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An all-out assault is under way to reunite billions of thousands of dollars lingering in lost or unclaimed superannuation accounts with its rightful owners.

The alarmingly high balances — some running into the hundreds of thousands of dollars — and account numbers has prompted the Australian Taxation Office to launch its biggest ever attack to hand back Australians their missing retirement savings.

There is now more than $15.9 billion in lost or unclaimed super resting in more than six million accounts.

A staggering 20 per cent of the population have more than three superannuation accounts — some as many as 24 accounts — resulting in members paying thousands of dollars a year in unnecessary fees.

Switching jobs and changing addresses are among the reasons blamed for so many idle accounts which are now resting in the hands of the ATO until they are clawed back.

The alarmingly high number of these lost and unclaimed accounts rose to $18.3 billion in 2012-13 and is gradually being retrieved by its owners, but the slow process has prompted the ATO’s latest mission to hand over the money.

In the six months to December Australians clawed back more than 265,000 super accounts holding a whopping $1.13 billion.

The Association of Superannuation Funds of Australia’s chief executive officer Pauline Vamos finding lost or unclaimed super is simple, fast and can be done all online.

“It’s so easy now but people are still a bit gun-shy,” she said.

“What is disturbing is some of these account balances are quite high, every dollar counts.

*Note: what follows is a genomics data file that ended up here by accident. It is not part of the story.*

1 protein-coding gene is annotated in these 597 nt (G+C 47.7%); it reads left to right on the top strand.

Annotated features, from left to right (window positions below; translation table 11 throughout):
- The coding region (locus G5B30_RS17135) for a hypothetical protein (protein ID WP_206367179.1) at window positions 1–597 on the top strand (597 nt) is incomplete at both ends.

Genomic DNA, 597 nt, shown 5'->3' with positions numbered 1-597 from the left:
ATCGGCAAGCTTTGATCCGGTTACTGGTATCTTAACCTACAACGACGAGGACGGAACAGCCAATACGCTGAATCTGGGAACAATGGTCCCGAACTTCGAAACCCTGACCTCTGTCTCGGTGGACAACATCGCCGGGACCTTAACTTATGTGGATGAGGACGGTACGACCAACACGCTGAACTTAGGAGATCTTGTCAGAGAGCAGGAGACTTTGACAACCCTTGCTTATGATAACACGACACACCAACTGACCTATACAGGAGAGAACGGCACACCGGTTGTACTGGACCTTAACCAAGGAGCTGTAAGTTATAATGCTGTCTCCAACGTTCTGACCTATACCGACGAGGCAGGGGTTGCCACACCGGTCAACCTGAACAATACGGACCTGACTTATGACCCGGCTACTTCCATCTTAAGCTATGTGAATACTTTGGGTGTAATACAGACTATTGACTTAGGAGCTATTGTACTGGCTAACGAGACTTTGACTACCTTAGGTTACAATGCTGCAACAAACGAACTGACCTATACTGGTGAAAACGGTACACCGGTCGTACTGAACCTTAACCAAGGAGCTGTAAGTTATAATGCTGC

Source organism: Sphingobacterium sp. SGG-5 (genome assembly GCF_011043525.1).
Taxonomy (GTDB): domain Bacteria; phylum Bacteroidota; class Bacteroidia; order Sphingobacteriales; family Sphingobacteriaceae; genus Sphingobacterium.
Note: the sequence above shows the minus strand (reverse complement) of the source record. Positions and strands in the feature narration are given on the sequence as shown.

“They can get the ATO to consolidate their accounts, it’s a great service and a free service and it works, it takes just a few minutes.”

Lost super sits in funds and belongs to people who have usually changed their name, address or job and cannot be found by their fund.

Unclaimed super is when the member meets eligibility requirements to withdraw it but the super fund cannot contact them.

ATO Assistant Commissioner John Shepherd says in some cases people have $100,000s lingering in lost and unclaimed super accounts and urged them to take action.

“When people have multiple jobs or part-time jobs, every time they start a new job they just pick up super that their employer puts them in,” he said.

“We encourage people to take their super details when they start a new job so they don’t end up in this situation.”

The ATO has begun sending SMS alerts to Australians telling them they are believed to have lost or unclaimed super, but conceded many recipients thought the messages might be a hoax.

They are also sending emails to super fund members to try and reunite them with lingering accounts.

Billions waiting to be claimed | Money Saver HQ (MSHQ)